Thursday, October 23, 2008

Dylan Vitone Featured in the LA Times

Dylan Vitone: South Boston and Pittsburgh Project is featured in this Friday's Los Angeles Times Arts & Culture Section. The exhibition closes this Saturday, October 25th.

Dylan Vitone Dock Fight 2005 archival inkjet print 12 x 75 inches print size

When Daily Life is Seen in Panorama, by Leah Ollman

The panorama is among the least still of still photographic formats. Its horizontal sweep suggests breadth of time as well as place. You often can't see a panorama in its entirety from one spot; you have to move along it, progress through it.

The cinematic storytelling potential of the format is put to good use in Dylan Vitone's photographs at DNJ Gallery. Vitone, a young photographer teaching at Carnegie Mellon University in Pittsburgh, creates panoramas up to 8 feet wide (and just 14 1/2 inches high) by digitally combining numerous pictures made from a single spot. The seams don't call much attention to themselves, so the images typically read as long, continuous, 360-degree views.

Working in the tradition of street photographers and social anthropologists such as Milton Rogovin and Bruce Davidson, Vitone makes extended portraits of communities through intimate observation of their everyday rituals. He has shot extensively in South Boston as well, though nearly all of the pictures here were made in Pittsburgh.

He surveys the scenes at a monster truck rally, a night at the roller rink, a bikini contest. He shoots the multiple narratives that unfurl simultaneously on a hot summer day when an Elmo sprinkler is set in the middle of a residential street. The pictures are dynamic -- rich in texture, detail and character. Vitone favors the natural choreography of the street over arranged poses, and the authenticity is palpable.

A few images mess effectively with the presumed congruency of linear time and linear format, showing the same figures multiple times in the same visually continuous scene. In "Dock Fight," time folds like an accordion, yielding a wonderfully syncopated image of two young men in various stages of light hand-to-hand combat.

DNJ Gallery, 154 1/2 N. La Brea Ave., L.A., (323) 931-1311, through Saturday.

Friday, October 17, 2008

Jonathan Gitelson in "Made in Chicago"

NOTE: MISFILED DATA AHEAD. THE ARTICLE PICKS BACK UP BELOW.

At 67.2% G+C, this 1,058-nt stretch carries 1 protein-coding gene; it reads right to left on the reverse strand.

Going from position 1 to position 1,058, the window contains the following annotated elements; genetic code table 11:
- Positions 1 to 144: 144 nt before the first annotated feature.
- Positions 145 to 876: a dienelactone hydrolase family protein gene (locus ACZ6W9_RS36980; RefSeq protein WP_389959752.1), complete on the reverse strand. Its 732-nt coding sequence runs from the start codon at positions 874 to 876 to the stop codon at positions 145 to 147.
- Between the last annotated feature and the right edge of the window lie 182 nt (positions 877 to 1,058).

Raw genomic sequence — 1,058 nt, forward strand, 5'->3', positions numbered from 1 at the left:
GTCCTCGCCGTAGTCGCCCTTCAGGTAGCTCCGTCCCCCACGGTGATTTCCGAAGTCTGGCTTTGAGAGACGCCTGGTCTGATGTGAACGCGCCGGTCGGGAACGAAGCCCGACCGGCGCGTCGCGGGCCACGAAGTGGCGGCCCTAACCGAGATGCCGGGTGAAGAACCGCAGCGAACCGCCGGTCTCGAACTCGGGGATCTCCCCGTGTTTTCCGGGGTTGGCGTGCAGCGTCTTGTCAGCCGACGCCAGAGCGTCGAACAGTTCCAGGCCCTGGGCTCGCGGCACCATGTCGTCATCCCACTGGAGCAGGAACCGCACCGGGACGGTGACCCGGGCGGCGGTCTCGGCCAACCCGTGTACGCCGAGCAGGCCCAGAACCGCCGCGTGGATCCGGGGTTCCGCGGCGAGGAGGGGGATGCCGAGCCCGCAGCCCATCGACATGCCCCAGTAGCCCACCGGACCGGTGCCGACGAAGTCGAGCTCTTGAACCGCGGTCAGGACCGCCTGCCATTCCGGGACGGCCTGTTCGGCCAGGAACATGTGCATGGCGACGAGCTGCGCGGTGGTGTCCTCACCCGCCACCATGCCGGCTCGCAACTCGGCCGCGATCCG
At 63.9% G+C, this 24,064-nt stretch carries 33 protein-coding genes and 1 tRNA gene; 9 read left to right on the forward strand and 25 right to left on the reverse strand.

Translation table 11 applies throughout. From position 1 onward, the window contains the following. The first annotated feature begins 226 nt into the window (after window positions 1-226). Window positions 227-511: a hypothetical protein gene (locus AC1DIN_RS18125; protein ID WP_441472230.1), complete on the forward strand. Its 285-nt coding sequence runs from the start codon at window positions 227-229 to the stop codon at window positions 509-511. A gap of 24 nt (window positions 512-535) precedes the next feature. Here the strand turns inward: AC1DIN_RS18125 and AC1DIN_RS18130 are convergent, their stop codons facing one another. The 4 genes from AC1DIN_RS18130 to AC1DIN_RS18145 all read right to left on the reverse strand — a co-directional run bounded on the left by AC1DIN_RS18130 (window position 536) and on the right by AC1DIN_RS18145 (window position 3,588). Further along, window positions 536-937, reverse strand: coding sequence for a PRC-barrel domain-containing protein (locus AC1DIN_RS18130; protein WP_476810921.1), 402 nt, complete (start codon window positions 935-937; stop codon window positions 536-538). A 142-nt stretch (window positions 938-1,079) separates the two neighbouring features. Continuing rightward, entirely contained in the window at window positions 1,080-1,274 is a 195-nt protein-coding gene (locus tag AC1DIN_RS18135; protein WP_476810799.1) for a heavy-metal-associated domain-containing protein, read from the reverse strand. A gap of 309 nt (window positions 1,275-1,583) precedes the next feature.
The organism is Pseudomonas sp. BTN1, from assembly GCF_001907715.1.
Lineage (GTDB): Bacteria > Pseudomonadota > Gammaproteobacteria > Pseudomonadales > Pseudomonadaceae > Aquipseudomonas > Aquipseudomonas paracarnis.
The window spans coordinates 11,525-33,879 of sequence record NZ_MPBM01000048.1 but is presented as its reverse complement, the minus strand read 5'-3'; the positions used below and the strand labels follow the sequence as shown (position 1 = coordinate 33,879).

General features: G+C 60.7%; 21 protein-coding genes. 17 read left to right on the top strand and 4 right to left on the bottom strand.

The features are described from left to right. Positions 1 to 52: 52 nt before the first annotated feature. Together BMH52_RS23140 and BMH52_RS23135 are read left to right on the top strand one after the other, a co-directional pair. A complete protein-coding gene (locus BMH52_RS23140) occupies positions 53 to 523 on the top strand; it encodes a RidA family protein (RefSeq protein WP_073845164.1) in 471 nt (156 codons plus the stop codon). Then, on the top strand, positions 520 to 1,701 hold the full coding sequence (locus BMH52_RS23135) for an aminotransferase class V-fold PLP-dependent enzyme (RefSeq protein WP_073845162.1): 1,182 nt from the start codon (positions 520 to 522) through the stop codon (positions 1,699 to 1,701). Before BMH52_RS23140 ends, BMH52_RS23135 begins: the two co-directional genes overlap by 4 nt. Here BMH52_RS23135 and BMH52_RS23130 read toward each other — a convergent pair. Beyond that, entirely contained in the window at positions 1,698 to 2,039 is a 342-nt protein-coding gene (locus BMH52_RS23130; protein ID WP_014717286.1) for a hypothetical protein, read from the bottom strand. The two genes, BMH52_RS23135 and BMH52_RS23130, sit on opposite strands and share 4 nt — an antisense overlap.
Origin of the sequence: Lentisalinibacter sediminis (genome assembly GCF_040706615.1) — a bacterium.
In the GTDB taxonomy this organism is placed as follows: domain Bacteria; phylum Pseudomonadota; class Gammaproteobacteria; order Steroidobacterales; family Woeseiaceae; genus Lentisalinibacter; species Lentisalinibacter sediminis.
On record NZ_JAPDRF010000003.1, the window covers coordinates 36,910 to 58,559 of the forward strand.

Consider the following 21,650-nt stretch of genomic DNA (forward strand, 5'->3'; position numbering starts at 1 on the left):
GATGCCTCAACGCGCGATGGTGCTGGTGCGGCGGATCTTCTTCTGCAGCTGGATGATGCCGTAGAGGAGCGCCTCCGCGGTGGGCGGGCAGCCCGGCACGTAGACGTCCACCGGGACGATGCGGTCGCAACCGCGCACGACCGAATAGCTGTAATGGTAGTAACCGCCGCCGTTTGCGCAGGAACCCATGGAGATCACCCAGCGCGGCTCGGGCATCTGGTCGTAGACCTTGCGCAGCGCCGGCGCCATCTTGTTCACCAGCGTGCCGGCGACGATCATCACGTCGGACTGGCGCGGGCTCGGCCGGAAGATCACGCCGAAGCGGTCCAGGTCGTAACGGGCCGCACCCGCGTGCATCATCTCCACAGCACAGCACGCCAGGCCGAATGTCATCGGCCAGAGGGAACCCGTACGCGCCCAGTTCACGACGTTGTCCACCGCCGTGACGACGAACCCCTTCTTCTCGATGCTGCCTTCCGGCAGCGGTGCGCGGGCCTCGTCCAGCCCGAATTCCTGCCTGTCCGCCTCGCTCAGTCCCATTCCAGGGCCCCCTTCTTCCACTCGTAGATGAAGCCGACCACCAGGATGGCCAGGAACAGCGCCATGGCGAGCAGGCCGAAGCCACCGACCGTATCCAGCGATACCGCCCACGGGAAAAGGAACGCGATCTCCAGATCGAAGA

Opening October 18th and running through January 4th is the Made in Chicago: Photographs from the Bank of America LaSalle Collection. The exhibition is on display at The Chicago Cultural Center and includes work by Jonathan Gitelson, as well as Robert Frank, Ray Metzker, Harry Callahan, Art Sinsabaugh, and Aaron Siskind--as well as other photographers living and working in Chicago. Dating from 1930 – 2007, the nearly 150 photographs in the exhibition reveal a compelling and diverse portrait of the city and its rich photographic history.

Included in "Made in Chicago" is Jonathan's The Bartender. If you can't make it to Chicago, be sure to see the upcoming show at DNJ gallery titled "Working" which includes his "Dream Job" series and this piece. The show opens November 1st and continues through December 13th.

Jonathan Giteslon
The Bartender
archival inkjet print
24 x 12 inches

Tuesday, October 14, 2008

Joe Goode Included in "Wall Rockets"

Opening October 3rd and running through January 7th at The Flag Art Foundation in New York's Chelsea neighborhood is Wall Rockets: Contemporary Artists and Ed Ruscha . The show is based upon Ed Ruscha's 2000 painting Wall Rockets, a title which he explained refers to "powerful works of art that shoot off the wall." Curator Lisa Dennison, who was the director of the Guggenheim until last year when she took a position at Sotheby's, attempts to reflect Ruscha's statement through a collection of nearly 75 works from 64 different artists, ranging from painting to photography and sculpture. Included in this exhibition is the work of Ruscha's longtime friend Joe Goode. His piece Noise, etc., etc., etc. (Blackwelder), 2006 is a painted over photograph similar to Goode's work featured in DNJ Gallery's April, 2007 exhibition Ashes. Only such an undertaking as Wall Rockets could illuminate the influence and legacy of Ed Ruscha on the contemporary art world.

Joe Goode, Noise, etc., etc., etc., (Blackwelder), 2006

a reference to....
Ed Ruscha, Noise, Pencil, Broken Pencil, Cheap Western, 1963

Friday, October 10, 2008

The Domino Bazaar

Support the AIDS Community Research Initiative of America (ACRIA) as well as artists including our own Holly Andres who have contributed their new work to debut at The Domino Bazaar Auction. There will be an Opening Fundraising Gala on October 16, 2008 7-10pm. The public sale will run October 16th-19th from 12-6pm at H.D. Buttercup 8707 Washington Boulevard in Culver City. Tickets are available online. Feel free to contact the gallery with any questions!

Holly Andres
The Glowing Drawer

Wednesday, October 8, 2008

Monster Drawing Rally

Join Laura Parker along with 100 artists who will be participating in the Monster Drawing rally for the OUTPOST FOR CONTEMPORARY ART. Every hour 25 artists will draw simultaneously, creating work live and in person. Each drawing will be sold first come first serve for $75. The event will be held at the William D. Davies Memorial Building in Altadena this Sunday, October 12th from 3-7 pm. There is a $10 donation admission fee and food and drinks will be provided by some local favorites.